Open Data Models Accelerate Machine Learning in Cybersecurity

Categories: Cybersecurity

 

Cyber threats used to be something that humans could handle with the right tools, but today’s threats have grown too big, too fast, and too complex for existing solutions or methodology to handle. Cybersecurity has become a machine-scale problem, and the threats of the future will require a machine-scale solution.

Advanced Persistent Threats (APTs) exploded in 2016 and continue to grow. Machine learning and artificial intelligence will be the most important allies for CISOs and SOC analysts confronting these threats.

In a March 11, 2016 contributed post on Gartner.com, John Lovelock said it best, “Your new security opponent will be a smart machine, so your new defender must be an algorithm.”

But there are Serious Roadblocks to ML Success in Cybersecurity 

The key factor in making ML and AI successful in cybersecurity is data. Any ML system needs the right data, from many different sources across the business; and that data needs to be available in one place, in a known format.

In the real world, most businesses don’t work that way. They’re siloed. Sales has their own data. IT has their own. Security teams, and application teams, and operations teams each have their own political and technical fiefdoms. Active Directory, badge swipes, access logs, activity logs, NetFlow, endpoint logs, DNS, proxy logs… the list of data types relevant to security goes on and on, but they might as well be on different continents for how difficult it is to bring them together.

As a result of this separation, we’re living in a world where security point solutions, each solving a narrow problem, are like the fabled blind men touching an elephant. Each one has a different perspective, and none can grasp the full nature of the beast.

Forward-thinking CISOs recognize this challenge, and are aggressively looking for solutions. It is rapidly becoming a best practice to centralize all the data from throughout an organization into an enterprise data hub built on Hadoop, to make it available for business intelligence, operations optimization, and of course, cybersecurity.

But, centralizing all this data is easier said than done. There are a few core challenges, endemic to many large enterprises, that make it particularly thorny:

  1. Internal politics: The bigger the business, the more data silos there are, but more importantly, the more disparate the owners of that data there are. When data owners in an organization don’t share their data, cybersecurity is made much less effective.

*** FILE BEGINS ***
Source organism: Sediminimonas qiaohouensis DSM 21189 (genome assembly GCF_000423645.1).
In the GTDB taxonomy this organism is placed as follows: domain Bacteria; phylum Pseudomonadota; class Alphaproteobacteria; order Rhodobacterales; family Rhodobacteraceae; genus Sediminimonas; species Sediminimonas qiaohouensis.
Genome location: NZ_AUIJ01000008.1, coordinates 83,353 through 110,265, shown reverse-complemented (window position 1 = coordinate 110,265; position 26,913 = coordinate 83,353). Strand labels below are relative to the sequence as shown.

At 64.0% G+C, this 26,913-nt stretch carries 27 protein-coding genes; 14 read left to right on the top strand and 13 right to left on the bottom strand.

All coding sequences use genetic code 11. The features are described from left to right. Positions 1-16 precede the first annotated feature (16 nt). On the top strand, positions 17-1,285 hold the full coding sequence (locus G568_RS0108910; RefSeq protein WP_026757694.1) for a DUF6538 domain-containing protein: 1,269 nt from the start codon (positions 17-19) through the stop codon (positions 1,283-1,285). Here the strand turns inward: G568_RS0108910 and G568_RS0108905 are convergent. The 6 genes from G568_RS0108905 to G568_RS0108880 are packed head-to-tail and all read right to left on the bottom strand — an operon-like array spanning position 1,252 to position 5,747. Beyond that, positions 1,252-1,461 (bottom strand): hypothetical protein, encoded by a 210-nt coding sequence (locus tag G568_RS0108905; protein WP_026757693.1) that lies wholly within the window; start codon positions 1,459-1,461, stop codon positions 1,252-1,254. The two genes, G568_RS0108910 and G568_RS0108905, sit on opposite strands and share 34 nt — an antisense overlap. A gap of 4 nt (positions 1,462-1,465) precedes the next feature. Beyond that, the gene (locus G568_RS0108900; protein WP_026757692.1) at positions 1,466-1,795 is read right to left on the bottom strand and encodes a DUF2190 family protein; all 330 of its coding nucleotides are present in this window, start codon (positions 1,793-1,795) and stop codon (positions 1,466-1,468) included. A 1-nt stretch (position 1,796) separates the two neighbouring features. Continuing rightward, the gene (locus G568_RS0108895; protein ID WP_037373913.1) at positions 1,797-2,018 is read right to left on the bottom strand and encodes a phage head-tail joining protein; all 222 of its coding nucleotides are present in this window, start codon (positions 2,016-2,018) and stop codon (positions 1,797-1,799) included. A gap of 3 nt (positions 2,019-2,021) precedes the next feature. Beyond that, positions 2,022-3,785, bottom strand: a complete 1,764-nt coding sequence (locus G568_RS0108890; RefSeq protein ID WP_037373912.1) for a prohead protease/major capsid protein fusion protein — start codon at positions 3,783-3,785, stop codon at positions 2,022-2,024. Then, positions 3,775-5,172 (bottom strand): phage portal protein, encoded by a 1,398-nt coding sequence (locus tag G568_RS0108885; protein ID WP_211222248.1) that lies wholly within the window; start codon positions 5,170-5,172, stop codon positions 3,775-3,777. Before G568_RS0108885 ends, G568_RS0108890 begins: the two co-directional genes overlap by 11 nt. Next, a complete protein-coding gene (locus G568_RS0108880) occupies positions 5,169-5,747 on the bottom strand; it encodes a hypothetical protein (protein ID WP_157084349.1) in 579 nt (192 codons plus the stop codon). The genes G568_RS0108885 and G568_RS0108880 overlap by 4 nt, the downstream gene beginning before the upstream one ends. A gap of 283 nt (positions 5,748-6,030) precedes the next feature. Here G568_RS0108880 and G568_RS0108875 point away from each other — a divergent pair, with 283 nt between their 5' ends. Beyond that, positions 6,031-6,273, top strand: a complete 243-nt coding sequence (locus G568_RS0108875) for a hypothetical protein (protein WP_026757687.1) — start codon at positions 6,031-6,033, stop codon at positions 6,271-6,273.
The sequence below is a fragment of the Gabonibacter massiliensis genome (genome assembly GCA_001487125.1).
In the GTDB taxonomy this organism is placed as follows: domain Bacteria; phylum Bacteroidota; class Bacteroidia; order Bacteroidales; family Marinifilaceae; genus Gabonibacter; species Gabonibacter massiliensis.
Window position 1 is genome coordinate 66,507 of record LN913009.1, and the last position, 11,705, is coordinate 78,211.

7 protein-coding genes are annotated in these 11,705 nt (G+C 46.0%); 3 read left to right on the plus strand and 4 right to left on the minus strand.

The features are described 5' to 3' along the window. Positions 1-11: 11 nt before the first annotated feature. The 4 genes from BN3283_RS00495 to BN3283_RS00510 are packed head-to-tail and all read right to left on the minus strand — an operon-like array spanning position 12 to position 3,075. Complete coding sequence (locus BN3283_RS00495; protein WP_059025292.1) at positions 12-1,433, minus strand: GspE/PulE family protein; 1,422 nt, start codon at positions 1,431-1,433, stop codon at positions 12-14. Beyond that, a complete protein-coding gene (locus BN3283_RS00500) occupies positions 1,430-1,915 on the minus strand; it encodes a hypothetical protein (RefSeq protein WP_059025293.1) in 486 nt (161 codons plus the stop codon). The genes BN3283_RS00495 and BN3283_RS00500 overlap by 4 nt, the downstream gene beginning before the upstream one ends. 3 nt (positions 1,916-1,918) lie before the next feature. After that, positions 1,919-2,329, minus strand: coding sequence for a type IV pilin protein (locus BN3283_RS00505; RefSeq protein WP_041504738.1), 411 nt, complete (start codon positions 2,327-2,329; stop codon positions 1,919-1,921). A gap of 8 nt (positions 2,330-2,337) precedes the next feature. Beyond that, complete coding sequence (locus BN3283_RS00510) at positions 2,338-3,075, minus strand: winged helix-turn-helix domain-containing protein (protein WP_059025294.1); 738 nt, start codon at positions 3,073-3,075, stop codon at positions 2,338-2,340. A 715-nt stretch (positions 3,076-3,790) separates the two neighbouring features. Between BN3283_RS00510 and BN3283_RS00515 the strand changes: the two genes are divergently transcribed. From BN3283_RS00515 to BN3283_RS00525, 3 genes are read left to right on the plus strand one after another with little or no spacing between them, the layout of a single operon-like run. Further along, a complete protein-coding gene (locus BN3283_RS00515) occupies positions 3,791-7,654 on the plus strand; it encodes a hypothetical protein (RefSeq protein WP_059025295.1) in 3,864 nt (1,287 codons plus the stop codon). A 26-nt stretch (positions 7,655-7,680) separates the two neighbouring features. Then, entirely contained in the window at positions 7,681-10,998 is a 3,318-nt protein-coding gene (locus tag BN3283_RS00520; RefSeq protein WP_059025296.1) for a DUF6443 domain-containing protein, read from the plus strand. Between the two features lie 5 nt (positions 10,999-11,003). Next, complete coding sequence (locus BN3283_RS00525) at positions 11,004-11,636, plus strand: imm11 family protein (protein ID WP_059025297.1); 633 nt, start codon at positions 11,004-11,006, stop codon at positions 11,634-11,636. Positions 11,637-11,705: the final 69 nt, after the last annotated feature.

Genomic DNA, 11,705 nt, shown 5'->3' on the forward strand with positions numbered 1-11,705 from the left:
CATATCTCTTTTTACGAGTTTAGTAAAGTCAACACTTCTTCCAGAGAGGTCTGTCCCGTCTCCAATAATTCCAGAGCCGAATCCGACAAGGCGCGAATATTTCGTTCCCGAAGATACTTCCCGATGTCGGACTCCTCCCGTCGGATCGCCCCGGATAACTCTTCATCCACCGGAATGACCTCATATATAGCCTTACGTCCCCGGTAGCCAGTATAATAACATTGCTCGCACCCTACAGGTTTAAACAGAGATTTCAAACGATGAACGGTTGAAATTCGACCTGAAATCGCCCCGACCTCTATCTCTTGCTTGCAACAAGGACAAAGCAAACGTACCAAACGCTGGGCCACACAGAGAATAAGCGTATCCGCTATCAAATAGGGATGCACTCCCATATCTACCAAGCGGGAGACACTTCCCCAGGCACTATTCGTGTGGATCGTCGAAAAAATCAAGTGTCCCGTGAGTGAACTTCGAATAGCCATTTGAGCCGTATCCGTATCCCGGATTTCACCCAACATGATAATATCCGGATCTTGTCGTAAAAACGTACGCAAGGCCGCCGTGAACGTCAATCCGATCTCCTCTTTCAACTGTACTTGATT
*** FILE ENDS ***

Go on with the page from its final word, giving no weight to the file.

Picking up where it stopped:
1. Data sources and Infrastructure: They’re all over the place! When you need different collection and ingestion methods for dozens of sources, the manual setup work becomes untenable. You’re stuck in data-ingestion hell.
  1. Proprietary formats: Even if you can get all your data centralized, you’ve likely got a handful of different formats, many of them proprietary. If any of your data is in a vendor-owned format, and they don’t play nice with your analytics, you still can’t actually make use of it.

So, What’s A Modern CISO To Do?

Fortunately, times are changing. More executives are realizing the scale of the impact cybersecurity has on their business, and CISOs are finally getting the board-level political sway they need to break down political and cost barriers. But, without outside assistance, it is incredibly difficult to do this. Even the best CISOs can benefit from an unbiased management consultancy to navigate this labyrinth, and if you’re trying to do it now I would highly recommend getting some “organizational psychology” air-cover to make it happen.

The technical challenges are easier, but still nontrivial. We at Context Relevant are partnering with Cloudera to use Hadoop’s massive scalability, Apache Spark’s lightning-fast distributed computing capabilities, and the Open Data Models (ODM) of Apache Spot (incubating) to make the technical challenges of data collection and formatting become far simpler and more standardized.

The final piece of the puzzle is machine learning. There is a growing list of options with various pros and cons. We’ve been building a product, the Context Security Engine, which provides machine-learning driven APT-detection that we think is unmatched by any other platform—but I’ll let you judge for yourself.

Either way, the mission is clear: Your customers are counting on you to protect their data. Forward-looking corporate boards are raising the political sway of their CISOs so they can bring data from the entire enterprise together to do this. And the technical solution is crystallizing: Store everything centrally in Hadoop. Get it there easily, and in open data formats with Apache Spot. And then layer on the critical machine learning required to find and stop the attackers that are increasingly already inside your environment laying in wait, expanding their access, and stealing or destroying valuable data.

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